Analyse the use of language and popular culture in Carmen Martín Gaite’s El cuarto de atrás and Rosa Montero’s Te trataré como a una reina. How do they influence identity (and specifically gender identity)? Carmen Martin Gaite and Rosa Montero are two female Spanish writers that grew up under the Francoist regime and who where part of the ‘feminist boom’ of Spanish writing that appeared in the ‘transition period’. They concentrated on those traditionally marginalised by society, particularly women. The themes concentrated on female issues such as motherhood, relationships, female relations, power, suppression, societal ideas and most importantly identity. While there was indeed the publishing of many memoirs that dealt with an individual experiences and identity, Montero and Gaite, among others, chose to write books exploring the collective experiences of their generation. They highlight the fact that, while classes and political views may have divided them, they shared a communal experience of life under Franco’s regime and the impact that had on shaping their identity. While female identity is the most explored element of both novel, in neither is the male ignored. In both novels Montero and Gaite employ the use of language and popular culture to illustrate and also subvert different ideas gender identity. Both use elements of language and culture not only to illustrate their influence on gender perception but also to influence and challenge the reader’s understanding of traditional views on gender identity.
In order to understand the role that language and culture has in influencing identity in these novels, it is important to examine the society portrayed in them. Francoist Spain treated women as second class citizens. Enshrined in the constitution was the idea of ‘permiso marital’. Without the husband’s permission, a wife was forbidden to do anything. (C talks about how even interior decorating had to approved first by the husband) She was like his property. The female’s role was resigned to that of wife and mother. They were inoculated with ideas of submission and inferiority by the Seccion Feminina, which was responsible for the education and training of women . In their words, women were neither innovative nor creative, ‘Las mujeres nunca descubren nada; les falta, desde luego, el talento creador’ Women’s education was also influenced by Roman Catholic ethos. An emphasis was placed on religion and domestic instruction. (Antonia’s own mother was illiterate and had to have Antonia’s letters read to her). Females were unable or were discouraged from taking an academic or other role than differed from the traditional female role.( C’s mother was unable to pursue her studies) Traditional gender stereotypes were also reinforced through culture and their language. There was strict censorship on all forms of culture. Ideas and images of the perfect female models were unrealistic. They were expected to be patient, sweet and passive. Role models included Isabel la Catholica, a Spanish saint. Through magazines, Bolero’s, film reels and radio, gender stereotypes were portrayed and reinforced, for both male and female. Those that transgressed from these traditional roles were portrayed in a negative light in popular culture of the Franco regime. Both Montero and Gaite recognize the influence that this culture had on the formation of, not only their identity, but that of their generation as well. Throughout their books, they attempt to highlight this influence and also illustrate the impossible and damaging aspects of solely using these cultural ideas in identity formation. (However, Gaite, does also note some of the positive and unintentional positive impacts of culture on her identity). Both use culture as a means to connect and identify with others of their generation and those that shared similar experiences.)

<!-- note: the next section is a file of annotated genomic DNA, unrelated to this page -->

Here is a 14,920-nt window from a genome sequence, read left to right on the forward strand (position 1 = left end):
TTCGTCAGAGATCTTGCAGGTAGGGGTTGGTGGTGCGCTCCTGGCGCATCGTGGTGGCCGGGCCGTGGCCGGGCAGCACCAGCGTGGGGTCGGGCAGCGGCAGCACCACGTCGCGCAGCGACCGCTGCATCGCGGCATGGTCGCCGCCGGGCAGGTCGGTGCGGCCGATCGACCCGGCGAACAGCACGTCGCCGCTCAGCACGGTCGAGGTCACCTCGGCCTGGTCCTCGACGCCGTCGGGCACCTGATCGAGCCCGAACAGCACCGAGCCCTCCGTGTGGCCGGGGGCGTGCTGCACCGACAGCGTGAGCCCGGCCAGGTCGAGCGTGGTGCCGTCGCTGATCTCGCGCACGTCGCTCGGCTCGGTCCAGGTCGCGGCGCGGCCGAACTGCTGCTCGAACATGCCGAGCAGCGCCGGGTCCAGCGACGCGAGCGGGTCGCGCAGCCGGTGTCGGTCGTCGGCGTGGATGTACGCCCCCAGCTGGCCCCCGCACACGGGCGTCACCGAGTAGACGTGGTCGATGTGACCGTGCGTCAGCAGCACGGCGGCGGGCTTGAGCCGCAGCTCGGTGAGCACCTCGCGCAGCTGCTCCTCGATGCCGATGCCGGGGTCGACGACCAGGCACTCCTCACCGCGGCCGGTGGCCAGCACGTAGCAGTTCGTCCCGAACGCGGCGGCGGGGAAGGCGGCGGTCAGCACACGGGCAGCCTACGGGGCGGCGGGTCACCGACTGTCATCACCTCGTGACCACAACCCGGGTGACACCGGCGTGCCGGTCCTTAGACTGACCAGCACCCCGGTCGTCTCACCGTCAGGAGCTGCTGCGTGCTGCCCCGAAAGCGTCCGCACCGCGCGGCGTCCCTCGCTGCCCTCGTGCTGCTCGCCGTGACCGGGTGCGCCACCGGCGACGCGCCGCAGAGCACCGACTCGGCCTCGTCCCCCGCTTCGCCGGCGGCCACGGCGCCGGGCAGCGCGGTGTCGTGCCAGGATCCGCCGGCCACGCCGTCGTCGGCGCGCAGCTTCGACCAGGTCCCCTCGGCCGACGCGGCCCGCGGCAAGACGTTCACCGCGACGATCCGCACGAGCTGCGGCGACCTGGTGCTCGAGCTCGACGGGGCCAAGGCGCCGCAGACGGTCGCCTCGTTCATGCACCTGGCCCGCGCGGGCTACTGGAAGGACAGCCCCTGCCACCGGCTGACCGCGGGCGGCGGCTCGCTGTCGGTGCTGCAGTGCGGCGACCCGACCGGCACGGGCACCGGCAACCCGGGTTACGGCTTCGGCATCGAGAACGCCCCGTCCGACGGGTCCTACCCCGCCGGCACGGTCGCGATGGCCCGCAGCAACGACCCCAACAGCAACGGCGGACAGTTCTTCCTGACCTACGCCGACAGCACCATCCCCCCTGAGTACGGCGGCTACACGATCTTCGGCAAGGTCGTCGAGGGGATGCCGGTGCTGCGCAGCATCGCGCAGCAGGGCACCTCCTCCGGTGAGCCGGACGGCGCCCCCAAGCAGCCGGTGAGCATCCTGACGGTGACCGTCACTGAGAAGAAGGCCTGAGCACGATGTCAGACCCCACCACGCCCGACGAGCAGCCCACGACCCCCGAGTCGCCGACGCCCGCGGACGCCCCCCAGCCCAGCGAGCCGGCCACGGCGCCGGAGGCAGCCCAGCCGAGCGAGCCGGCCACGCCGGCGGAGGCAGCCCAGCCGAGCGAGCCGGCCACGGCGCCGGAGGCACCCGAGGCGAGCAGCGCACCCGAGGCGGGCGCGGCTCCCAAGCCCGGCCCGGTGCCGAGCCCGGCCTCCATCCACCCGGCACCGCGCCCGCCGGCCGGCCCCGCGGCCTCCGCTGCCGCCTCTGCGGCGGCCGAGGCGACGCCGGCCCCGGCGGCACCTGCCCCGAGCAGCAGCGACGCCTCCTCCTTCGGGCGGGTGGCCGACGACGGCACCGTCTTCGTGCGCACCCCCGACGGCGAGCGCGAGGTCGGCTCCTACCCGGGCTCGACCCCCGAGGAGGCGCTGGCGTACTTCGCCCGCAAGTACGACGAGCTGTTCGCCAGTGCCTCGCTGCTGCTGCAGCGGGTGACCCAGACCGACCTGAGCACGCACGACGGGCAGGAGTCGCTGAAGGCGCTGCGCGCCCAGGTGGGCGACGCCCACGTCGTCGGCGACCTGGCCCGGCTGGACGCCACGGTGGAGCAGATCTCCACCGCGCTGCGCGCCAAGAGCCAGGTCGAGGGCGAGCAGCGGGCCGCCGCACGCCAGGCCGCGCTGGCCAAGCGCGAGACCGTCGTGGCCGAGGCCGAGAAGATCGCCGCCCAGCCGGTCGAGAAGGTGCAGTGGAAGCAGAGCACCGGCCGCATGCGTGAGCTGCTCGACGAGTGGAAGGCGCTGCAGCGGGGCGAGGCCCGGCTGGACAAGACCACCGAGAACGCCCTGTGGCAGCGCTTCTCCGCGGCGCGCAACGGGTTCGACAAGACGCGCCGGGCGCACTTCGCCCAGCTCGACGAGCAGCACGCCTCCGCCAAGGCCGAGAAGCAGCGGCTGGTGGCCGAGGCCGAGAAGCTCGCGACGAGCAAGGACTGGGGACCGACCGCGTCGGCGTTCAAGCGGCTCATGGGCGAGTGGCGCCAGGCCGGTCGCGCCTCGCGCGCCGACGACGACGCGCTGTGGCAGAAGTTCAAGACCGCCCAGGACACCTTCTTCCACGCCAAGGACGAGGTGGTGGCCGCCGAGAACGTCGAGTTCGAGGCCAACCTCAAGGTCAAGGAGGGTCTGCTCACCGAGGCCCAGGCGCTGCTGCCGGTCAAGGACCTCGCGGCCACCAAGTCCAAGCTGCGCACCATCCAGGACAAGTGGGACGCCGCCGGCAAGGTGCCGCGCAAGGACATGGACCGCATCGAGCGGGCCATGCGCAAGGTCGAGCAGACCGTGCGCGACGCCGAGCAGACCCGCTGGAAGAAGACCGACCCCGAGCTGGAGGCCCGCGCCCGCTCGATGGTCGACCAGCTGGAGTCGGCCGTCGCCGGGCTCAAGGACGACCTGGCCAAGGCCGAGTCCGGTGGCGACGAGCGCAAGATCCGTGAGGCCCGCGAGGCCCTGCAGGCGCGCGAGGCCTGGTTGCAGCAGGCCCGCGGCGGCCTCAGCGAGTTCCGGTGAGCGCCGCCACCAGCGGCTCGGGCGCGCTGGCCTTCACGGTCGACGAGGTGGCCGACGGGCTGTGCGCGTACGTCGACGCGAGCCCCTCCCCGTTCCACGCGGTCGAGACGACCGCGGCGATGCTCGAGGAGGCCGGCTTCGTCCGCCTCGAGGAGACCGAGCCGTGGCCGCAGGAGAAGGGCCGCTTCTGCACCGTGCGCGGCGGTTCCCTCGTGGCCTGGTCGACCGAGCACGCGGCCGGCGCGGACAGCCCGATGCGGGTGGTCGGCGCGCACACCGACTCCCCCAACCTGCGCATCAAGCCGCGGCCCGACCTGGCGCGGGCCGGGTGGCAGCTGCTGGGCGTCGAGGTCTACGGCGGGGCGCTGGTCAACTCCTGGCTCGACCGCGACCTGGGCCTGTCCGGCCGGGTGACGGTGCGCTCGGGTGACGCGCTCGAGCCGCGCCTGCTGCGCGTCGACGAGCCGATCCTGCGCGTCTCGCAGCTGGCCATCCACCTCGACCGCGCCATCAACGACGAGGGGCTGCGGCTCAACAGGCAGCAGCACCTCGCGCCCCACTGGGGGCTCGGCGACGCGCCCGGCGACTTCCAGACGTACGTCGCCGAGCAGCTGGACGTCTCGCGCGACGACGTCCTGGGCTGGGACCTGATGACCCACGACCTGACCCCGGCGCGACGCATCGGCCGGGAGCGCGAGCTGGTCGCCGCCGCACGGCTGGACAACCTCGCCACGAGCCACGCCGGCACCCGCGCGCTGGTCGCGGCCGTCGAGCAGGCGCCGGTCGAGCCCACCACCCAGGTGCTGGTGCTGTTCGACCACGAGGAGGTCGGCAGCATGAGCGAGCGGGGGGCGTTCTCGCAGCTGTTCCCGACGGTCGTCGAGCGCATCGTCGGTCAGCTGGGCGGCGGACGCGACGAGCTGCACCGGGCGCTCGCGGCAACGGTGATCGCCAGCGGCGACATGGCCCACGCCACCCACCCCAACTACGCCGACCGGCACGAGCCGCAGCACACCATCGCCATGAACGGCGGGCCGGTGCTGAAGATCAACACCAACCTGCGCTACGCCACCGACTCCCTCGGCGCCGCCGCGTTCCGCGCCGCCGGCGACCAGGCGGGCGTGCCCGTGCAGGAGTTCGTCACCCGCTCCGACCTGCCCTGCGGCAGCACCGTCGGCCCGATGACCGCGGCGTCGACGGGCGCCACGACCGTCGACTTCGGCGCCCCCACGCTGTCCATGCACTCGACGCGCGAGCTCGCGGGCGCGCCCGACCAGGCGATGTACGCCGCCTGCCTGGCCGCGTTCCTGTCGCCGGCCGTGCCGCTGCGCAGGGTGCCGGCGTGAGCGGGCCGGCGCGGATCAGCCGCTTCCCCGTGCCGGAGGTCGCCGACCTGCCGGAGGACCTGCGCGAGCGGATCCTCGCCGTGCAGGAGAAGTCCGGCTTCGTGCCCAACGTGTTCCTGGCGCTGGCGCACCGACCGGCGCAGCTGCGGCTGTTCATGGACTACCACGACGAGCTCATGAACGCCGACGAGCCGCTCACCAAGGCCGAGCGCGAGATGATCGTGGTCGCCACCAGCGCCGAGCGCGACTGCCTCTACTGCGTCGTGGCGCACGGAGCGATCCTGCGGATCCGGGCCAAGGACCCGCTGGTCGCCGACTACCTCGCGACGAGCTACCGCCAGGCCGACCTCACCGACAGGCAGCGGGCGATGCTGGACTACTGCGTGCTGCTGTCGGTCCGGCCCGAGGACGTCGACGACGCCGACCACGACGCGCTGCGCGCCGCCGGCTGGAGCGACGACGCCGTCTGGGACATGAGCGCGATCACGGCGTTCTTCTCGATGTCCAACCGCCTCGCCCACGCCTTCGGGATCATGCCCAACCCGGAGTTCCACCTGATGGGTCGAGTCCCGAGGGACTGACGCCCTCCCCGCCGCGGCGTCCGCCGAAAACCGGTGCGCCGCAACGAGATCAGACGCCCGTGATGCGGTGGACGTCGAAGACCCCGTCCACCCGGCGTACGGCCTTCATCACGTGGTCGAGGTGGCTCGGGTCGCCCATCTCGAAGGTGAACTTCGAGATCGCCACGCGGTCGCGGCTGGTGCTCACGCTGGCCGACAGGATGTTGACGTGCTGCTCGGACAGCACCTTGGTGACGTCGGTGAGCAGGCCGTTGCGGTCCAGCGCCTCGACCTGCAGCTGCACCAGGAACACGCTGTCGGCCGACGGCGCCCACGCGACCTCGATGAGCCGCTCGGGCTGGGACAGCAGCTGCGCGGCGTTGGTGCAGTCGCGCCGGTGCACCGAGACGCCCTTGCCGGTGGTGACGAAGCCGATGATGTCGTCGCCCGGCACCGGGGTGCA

The language of both novels provides an essential tool in creating the idea of gender identity. Both...
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